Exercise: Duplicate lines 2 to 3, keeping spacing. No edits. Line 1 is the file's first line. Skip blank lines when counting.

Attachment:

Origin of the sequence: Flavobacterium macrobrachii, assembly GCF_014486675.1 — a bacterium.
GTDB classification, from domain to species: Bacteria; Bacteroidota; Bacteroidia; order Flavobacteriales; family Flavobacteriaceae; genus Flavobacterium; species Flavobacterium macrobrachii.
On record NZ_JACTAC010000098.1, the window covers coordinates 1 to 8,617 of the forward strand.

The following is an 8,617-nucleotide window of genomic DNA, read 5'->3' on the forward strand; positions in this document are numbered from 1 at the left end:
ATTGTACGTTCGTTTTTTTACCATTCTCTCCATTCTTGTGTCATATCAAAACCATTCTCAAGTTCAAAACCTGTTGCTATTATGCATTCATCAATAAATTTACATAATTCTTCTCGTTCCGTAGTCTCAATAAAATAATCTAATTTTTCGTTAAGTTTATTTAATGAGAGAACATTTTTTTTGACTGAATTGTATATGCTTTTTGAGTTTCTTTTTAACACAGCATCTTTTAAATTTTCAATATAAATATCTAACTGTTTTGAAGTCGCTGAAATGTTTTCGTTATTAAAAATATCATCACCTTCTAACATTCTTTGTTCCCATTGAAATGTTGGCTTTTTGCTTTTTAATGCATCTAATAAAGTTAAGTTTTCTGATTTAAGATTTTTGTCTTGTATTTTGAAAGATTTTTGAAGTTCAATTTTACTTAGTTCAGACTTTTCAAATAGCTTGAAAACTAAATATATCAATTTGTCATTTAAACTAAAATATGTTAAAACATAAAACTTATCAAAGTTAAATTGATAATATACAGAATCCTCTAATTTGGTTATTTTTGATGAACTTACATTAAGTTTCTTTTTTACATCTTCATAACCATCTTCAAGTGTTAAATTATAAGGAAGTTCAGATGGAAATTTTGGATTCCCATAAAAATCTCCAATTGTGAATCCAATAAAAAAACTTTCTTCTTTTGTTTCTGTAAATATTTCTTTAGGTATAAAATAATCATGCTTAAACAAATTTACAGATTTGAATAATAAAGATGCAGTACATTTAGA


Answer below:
GTDB classification, from domain to species: Bacteria; Bacteroidota; Bacteroidia; order Flavobacteriales; family Flavobacteriaceae; genus Flavobacterium; species Flavobacterium macrobrachii.
On record NZ_JACTAC010000098.1, the window covers coordinates 1 to 8,617 of the forward strand.